Not the Caped Crusader — that would be Batman, a.k.a. the Dark Knight — but a caped psychopath, who bursts through windows in pursuit of evil-doers.
Of course, as a Z-person, I admire Z-Man’s name (Superman/Batman crossed with Zorro). And I’m entertained by the diction (“there was trouble afoot” — when I think about how I use afoot, I scant out very quickly — and “enough of your” whatever, both of which sound a bit old-fashioned and formulaic, like quotations from old books you can’t quite recall). And then there’s Ashtabula, Ohio.
Bill Griffith no doubt chose Ashtabula for its name (he’s fond of funny placenames), but for me, and maybe also for him, there’s the wonderful echo of a famous piece of bad poetry, “Ashtabula Disaster” by Julia A. Moore, “the Sweet Singer of Michigan”, which begins:
Have you heard of the dreadful fate
Of Mr. P. P. Bliss and wife?
Of their death I will relate,
And also others lost their life;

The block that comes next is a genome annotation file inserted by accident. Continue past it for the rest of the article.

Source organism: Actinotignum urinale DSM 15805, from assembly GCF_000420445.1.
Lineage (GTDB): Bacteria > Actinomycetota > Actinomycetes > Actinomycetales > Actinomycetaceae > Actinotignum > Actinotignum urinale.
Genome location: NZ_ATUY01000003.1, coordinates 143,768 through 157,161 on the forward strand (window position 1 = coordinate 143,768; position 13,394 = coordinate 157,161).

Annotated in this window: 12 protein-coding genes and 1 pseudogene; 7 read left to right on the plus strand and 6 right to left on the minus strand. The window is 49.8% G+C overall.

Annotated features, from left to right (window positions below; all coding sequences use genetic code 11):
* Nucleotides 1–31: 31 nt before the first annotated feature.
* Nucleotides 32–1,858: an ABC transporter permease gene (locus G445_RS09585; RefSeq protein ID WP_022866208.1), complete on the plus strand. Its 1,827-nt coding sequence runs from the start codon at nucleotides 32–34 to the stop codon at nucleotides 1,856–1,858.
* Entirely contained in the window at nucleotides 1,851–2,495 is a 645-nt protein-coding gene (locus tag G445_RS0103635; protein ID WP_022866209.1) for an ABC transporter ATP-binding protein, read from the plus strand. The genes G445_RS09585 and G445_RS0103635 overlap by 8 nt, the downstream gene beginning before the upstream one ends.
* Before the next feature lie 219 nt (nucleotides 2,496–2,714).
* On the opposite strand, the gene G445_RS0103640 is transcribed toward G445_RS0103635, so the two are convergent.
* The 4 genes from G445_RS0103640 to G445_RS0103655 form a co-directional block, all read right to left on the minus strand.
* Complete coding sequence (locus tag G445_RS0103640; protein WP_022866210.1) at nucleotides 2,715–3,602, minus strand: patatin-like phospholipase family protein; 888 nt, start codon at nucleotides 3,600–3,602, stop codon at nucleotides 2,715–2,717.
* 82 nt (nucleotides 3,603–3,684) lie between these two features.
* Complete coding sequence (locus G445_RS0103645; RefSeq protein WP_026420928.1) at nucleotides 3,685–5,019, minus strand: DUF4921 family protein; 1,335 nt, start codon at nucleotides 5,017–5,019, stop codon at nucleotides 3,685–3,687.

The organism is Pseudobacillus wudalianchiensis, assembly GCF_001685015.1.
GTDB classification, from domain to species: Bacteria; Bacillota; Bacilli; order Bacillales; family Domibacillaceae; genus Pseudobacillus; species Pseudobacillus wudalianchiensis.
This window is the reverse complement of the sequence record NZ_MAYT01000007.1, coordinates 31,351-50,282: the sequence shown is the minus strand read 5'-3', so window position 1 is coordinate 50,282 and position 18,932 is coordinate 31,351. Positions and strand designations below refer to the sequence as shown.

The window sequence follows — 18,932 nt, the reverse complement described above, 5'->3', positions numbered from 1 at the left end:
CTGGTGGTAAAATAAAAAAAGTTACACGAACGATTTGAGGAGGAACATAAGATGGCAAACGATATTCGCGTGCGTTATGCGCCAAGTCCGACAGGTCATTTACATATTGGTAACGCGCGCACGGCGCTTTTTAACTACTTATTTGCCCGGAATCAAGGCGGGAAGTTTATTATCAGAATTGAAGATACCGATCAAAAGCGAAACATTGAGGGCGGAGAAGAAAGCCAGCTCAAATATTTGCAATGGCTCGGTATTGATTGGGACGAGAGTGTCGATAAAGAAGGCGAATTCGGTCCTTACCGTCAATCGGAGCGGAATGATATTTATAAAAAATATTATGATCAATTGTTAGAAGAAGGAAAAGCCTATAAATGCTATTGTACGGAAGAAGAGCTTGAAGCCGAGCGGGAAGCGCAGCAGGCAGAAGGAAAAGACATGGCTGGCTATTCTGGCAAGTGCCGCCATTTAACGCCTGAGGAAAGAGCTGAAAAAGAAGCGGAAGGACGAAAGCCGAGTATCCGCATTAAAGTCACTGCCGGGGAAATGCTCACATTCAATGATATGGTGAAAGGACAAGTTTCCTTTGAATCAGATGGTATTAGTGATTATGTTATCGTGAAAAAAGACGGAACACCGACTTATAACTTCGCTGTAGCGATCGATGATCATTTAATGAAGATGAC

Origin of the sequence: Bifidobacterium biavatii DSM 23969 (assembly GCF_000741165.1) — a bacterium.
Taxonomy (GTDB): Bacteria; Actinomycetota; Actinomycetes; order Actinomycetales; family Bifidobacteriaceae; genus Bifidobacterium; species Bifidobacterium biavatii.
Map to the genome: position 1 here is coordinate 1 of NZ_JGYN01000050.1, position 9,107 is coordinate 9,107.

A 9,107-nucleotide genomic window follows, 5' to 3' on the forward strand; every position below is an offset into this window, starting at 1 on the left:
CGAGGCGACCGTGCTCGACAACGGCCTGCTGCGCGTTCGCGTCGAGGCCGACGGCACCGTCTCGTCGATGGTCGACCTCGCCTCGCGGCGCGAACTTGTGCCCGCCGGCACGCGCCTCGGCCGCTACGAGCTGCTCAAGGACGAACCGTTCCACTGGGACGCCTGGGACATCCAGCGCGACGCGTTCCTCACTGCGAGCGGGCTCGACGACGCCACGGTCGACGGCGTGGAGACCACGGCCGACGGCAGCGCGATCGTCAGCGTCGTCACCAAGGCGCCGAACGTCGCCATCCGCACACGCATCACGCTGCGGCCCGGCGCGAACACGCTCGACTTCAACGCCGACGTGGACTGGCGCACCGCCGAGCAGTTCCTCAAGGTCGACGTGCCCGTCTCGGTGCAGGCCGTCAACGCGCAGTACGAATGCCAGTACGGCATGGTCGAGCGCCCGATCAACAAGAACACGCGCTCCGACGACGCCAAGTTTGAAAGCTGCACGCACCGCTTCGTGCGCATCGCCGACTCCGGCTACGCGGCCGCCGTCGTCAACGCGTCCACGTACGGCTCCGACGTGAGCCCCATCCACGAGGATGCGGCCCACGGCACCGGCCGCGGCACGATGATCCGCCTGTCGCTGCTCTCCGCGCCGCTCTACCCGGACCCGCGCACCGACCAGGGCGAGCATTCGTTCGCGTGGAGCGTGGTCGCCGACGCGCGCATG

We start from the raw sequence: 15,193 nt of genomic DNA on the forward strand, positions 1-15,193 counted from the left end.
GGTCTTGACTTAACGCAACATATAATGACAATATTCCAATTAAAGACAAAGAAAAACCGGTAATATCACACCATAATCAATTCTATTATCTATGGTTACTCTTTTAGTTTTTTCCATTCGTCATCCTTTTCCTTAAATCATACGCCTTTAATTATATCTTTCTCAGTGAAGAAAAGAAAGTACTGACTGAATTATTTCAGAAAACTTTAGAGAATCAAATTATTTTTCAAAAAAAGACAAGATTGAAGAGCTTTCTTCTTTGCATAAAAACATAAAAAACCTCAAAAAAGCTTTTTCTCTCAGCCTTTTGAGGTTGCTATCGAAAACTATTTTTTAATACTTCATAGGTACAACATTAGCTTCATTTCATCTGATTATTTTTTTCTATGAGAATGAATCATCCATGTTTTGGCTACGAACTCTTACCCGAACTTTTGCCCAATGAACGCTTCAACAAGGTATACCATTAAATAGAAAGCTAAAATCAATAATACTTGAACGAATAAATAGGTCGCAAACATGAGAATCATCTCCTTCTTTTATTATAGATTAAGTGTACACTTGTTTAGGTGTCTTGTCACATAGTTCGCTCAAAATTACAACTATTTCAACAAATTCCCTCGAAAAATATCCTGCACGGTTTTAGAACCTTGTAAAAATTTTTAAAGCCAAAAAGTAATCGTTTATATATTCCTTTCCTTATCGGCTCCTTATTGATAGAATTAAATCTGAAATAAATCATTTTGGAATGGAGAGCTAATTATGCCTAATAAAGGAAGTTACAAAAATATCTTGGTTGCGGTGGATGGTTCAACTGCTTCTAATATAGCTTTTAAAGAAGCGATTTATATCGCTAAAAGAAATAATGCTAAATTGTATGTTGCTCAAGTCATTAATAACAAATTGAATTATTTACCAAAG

Ashtabula Bridge disaster,
Where so many people died
Without a thought that destruction
Would plunge them ‘neath the wheel of tide.
(The full poem is available many places, for instance here.)
This cries out to be set to music (“Ashtabula bridge disaster / Where so many people died” would make a fine tragic chorus), though its metrical eccentricities make that a challenge.
Moore sang of death (especially infant death) and destruction (the Great Chicago Fire did not escape her attention). Some Wikipedia notes on the actual bridge disaster:
The Ashtabula River Railroad Disaster (also called the Ashtabula Horror or the Ashtabula Bridge Disaster) was a train disaster caused by bridge failure in far northeastern Ohio on December 29, 1876, at 7:28 p.m. It was the worst rail accident in the USA until the Great Train Wreck of 1918.
… The Lake Shore and Michigan Southern Railway Train No. 5, The Pacific Express, left a snowy Erie, Pennsylvania, on the afternoon of December 29, 1876. As The Pacific Express plowed through the snow and crossed a bridge over the Ashtabula River, about 100 yards (90 m) from the railroad station at Ashtabula, Ohio, the passengers heard a terrible cracking sound. In just seconds, the bridge fractured and the train plunged 70 feet (21 m) into the water.
Plunged ‘neath the wheel of tide. If only Z-Man had been there.